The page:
A memorial service for the murdered Conservative MP David Amess was held at the London Cathedral of Westminster. In a message read at the funeral, Pope Francis emphasized that “Amess had a strong faith in his devoted public service.”
Amess’s funeral ceremonies were spread over two days – residents of his Southend West constituency in eastern England said goodbye to him on Monday, and a funeral service was held on Tuesday at Westminster Cathedral – Britain’s most important Catholic temple – followed by a funeral.
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The mass was attended, among others, by Prime Minister Boris Johnson, opposition leader Keir Starmer, House of Commons speaker Lindsay Hoyle, and all living former Conservative prime ministers Theresa May, David Cameron and John Major.
A message from the Pope
During the mass, a message was read from Pope Francis, who emphasized that Amess, as a practicing Catholic in the public service, was driven by a strong faith.
“His Holiness gratefully remembers Sir David’s years of dedicated public service, which was guided by his strong Catholic faith and manifested in his deep concern for the poor and disadvantaged, in his commitment to defend God’s gift of life, and in his efforts to foster understanding. and cooperation with the Holy See in its universal mission “- it was written in the papal message.
“Commending the soul of Sir David to the loving mercy of Jesus Christ, our Savior, the Holy Father prays that all who venerate his memory may be strengthened in their resolve to reject the paths of violence, fight evil with good and help build a society of ever greater justice, brotherhood and solidarity. “- is the message.
The perpetrator waited for the arrival of the police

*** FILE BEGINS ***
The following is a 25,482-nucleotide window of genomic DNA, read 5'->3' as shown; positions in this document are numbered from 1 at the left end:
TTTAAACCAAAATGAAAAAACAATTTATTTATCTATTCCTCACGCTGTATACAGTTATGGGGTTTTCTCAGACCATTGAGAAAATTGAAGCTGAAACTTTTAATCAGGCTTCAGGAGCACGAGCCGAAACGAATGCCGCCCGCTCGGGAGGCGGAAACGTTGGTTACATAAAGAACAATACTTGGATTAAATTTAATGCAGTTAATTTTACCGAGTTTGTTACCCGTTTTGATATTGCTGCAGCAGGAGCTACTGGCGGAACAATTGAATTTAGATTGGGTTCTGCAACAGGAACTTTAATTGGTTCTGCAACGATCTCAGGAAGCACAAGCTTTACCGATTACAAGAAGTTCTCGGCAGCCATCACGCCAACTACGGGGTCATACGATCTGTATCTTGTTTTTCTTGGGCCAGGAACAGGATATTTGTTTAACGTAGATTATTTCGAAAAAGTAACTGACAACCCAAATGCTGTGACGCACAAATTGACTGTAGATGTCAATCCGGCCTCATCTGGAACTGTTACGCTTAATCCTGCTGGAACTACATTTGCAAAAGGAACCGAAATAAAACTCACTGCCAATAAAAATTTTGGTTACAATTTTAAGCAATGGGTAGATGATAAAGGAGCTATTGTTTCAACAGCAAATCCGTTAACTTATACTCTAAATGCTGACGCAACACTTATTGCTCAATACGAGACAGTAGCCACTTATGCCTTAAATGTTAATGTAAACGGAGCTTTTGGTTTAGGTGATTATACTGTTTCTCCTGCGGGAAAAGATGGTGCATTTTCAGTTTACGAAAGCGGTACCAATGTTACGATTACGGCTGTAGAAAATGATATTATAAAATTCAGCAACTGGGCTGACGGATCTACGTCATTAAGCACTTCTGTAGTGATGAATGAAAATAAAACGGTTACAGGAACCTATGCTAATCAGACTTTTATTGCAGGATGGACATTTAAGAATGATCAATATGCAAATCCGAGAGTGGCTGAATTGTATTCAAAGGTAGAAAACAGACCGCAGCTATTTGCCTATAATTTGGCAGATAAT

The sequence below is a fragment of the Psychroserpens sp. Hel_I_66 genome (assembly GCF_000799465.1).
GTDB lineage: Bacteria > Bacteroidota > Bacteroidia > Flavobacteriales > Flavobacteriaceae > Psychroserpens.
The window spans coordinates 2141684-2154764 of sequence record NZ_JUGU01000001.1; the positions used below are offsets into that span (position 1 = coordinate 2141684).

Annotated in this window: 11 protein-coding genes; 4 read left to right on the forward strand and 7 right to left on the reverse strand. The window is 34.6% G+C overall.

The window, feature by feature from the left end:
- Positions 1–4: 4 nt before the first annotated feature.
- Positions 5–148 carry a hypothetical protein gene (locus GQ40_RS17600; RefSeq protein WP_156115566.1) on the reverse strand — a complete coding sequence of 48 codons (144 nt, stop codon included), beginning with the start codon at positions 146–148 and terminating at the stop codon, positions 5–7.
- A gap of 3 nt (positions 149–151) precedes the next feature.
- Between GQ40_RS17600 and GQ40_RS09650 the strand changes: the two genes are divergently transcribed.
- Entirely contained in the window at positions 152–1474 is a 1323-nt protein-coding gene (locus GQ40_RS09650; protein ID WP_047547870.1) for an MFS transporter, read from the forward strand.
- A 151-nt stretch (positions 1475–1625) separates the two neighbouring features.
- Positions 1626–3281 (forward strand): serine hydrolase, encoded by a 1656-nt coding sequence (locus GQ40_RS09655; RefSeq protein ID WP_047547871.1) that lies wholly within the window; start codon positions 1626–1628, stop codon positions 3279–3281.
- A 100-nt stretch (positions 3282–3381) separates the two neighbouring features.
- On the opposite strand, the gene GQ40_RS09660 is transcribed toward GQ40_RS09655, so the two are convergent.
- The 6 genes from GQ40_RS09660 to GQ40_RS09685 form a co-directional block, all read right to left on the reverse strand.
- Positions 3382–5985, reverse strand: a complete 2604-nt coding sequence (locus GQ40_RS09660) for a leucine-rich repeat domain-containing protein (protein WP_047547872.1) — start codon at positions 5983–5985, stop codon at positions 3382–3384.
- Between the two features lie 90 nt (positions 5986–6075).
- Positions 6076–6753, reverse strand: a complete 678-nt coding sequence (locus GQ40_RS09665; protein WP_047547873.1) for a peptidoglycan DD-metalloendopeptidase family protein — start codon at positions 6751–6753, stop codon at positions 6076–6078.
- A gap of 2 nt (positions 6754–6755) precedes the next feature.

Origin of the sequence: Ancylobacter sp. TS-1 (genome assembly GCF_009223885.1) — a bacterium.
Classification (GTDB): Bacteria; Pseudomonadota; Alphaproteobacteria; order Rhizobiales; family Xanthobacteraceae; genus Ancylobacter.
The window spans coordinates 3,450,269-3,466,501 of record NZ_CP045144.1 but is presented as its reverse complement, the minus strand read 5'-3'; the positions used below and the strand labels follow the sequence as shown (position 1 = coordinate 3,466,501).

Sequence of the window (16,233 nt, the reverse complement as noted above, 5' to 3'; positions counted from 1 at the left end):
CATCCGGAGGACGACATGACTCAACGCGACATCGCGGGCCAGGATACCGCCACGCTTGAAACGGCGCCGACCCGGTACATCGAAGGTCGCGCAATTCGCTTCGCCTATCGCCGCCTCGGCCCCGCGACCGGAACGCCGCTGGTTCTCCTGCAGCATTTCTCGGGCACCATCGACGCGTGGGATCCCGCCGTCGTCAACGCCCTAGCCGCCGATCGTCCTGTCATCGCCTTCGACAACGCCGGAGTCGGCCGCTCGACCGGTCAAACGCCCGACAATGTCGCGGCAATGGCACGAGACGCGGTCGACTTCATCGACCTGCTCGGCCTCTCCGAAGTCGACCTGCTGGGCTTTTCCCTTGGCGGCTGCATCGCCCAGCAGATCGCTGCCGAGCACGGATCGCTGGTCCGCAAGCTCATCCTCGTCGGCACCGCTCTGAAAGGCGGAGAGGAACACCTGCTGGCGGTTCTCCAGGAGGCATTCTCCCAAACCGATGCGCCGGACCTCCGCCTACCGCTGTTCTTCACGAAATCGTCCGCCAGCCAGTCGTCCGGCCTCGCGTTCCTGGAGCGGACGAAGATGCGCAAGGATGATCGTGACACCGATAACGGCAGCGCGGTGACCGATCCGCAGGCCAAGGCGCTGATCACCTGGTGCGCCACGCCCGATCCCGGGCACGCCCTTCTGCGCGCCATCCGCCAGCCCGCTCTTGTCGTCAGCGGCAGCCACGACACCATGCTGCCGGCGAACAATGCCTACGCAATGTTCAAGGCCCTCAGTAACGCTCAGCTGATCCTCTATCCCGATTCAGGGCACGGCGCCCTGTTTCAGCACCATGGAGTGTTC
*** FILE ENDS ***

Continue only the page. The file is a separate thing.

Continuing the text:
Amess, 69, was murdered on October 15 during a meeting with constituency in Leigh-on-Sea. The murder was carried out by 25-year-old Ali Harbi Ali, a British citizen of Somali descent, who in front of at least two people stabbed him 17 times and waited calmly for the police to arrive. The police considered his actions an act of terror.
Amess was one of the oldest British MPs. He has been a member of the House of Commons since 1983, and since 1997 he has represented Southend West. He was an outspoken Eurosceptic and backed Brexit ahead of the 2016 referendum. He was a conservative on social issues – actively speaking out against abortion and voting against the recognition of same-sex marriage – but he was also an active defender of animal rights. Though he never held a ministerial position, he enjoyed universal respect in the House of Commons. He was married and had five children.
“Today we mourn the death of Sir David Amess, a beloved colleague, government official and friend, and pay tribute to his enormous contribution to politics for the people of Southend and the country,” Boris Johnson tweeted on Tuesday.
Main photo source: VICKIE FLORES / PAP / EPA